family, friends, health, me time, mindful parenting, parenting, positive energy, self pep talk, stay at home mom, work at home mom

When “Me Time” Isn’t Really “Me” Time

Choose wisely, my friends, or that time you are counting towards yourself is not going to count for anything.

Recently I’ve explored the idea of “me time” — both my struggle with it and my friend Shannon’s conquering of it. Exploring this subject has taught me a lot. Mostly that I’m doing it wrong.

But before I tell you how I can’t even get time to myself right, I’m going to state something else: taking time for yourself IS selfish. It absolutely is. I mean, it’s in the description. Whether you call it that or not is your choice, but if you don’t consider it selfish you are doing yourself and other mothers a disservice. Because the thing is, it’s OK to be selfish.

improve your me time

PUT YOURSELF FIRST (every now and then)

Do you hear that moms? BE SELFISH. Do it now.

By taking a stand and making a choice to do something for yourself instead of for others, you are claiming time for yourself instead of giving it away. You are choosing time for yourself. You are being selfish. And YOU must do that — nobody is going to it for you (or there would be another name for it). We have to be OK with being “selfish” instead of trying to call it something else.

Here is why it’s OK: we don’t do it all the time. Now if ALL the decisions we made in our lives had us putting ourselves first, that’s not going to work. But if we tell our children and our spouses, “Yes, I am choosing me over you for the next two hours” we just have to remember to add “we will all be happier because of that choice.”

You see, I have an issue with mothers having to act like they aren’t important and by sidestepping the word selfish I feel like we aren’t owning our choice of time for ourselves. Our society already trivializes anything outside of childrearing and cooking and cleaning that we do. Let’s not buy into that.


This is the kicker: Do you know which activities recharge you? Not what is supposed to recharge you because it works for someone else, but what really works for you.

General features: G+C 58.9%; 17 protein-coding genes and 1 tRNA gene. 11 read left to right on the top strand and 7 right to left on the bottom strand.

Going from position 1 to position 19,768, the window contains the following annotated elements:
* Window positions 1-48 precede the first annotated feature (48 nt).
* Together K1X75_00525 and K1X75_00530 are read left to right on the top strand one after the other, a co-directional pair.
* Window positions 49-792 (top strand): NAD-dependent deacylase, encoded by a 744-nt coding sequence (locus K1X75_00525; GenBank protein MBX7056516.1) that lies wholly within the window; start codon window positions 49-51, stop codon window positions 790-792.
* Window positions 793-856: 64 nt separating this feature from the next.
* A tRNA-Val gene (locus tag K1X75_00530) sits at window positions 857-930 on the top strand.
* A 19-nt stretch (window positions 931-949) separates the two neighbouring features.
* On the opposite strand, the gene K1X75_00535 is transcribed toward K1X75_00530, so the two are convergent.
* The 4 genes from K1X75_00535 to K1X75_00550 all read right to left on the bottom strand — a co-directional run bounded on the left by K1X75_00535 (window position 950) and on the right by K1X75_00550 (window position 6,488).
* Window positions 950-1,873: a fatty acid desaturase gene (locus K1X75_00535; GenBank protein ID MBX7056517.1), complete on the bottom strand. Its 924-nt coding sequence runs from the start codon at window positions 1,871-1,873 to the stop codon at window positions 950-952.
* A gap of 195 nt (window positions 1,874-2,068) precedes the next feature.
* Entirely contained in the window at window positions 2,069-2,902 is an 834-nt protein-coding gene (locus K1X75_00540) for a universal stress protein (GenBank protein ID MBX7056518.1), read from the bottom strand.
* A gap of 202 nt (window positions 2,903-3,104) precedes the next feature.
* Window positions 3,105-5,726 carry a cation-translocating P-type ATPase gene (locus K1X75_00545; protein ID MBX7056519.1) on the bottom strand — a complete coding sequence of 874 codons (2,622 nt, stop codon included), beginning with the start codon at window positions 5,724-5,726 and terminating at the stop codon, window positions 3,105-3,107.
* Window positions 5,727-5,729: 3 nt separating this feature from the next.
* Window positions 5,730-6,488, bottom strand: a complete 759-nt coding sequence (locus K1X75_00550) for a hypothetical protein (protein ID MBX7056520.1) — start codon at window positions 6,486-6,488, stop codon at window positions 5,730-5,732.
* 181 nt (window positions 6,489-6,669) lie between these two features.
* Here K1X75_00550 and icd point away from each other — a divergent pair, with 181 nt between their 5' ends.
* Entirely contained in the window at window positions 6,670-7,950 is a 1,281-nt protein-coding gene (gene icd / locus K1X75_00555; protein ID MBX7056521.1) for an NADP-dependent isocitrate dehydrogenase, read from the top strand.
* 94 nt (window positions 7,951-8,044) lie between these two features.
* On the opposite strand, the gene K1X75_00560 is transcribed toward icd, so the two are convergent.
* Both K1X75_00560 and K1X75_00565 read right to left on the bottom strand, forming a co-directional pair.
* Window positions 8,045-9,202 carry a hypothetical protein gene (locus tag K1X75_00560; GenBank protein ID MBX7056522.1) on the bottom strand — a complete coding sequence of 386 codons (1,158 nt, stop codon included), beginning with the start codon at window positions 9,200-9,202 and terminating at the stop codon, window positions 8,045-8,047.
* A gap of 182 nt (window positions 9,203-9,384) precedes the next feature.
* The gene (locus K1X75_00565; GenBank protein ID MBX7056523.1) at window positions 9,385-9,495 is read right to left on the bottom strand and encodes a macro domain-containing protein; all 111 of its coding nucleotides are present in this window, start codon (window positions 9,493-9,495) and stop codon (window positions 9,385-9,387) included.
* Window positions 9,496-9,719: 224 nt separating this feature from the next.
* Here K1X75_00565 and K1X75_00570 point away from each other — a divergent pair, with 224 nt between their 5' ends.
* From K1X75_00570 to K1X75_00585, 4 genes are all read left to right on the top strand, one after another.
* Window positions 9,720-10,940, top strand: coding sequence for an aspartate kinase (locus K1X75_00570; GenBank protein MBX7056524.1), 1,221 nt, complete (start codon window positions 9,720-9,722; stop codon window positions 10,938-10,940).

It’s not the same for everyone and this is where I was failing. For example, we always make sure I get to go to my neighborhood Bunco every month and I think everyone (in my house) thinks that counts for “me time”, but guess what? It does not recharge, relax, or renew me in any way, shape, or form. Sure it’s nice to see my friends that I don’t always get to see, but it drains me. It’s a lot of people and a lot of talking. I am depleted at the end of the night, not recharged.

What recharges me is the opposite of socializing: Having a couple hours to myself — really just myself — to read, write, or shop with no obligations whatsoever. I need that time inside my head. I am a textbook introvert so this is what works for me. (Yes, I can make myself be an extrovert, but that is post for another time.)

Writing about this issue made me examine the way I was spending my time away from my family, and with that I’ve come to see I need to be more deliberate in the way I choose my activities. There is not any extra time in our days — it is always a trade off. By identifying what does and doesn’t work for me, I hope to make the most of that time. (So forgive me if I don’t make it to Bunco next month.)

I’d like to know: what has your biggest challenge been in creating that special space for yourself in your life? Were you doing it wrong, like I was? Do you share my difficulty of giving yourself permission to be selfish?

Your input on this topic has been invaluable — the comments you’ve left here on my site and on my Facebook page have really kept the conversation going. Thank you! 😉

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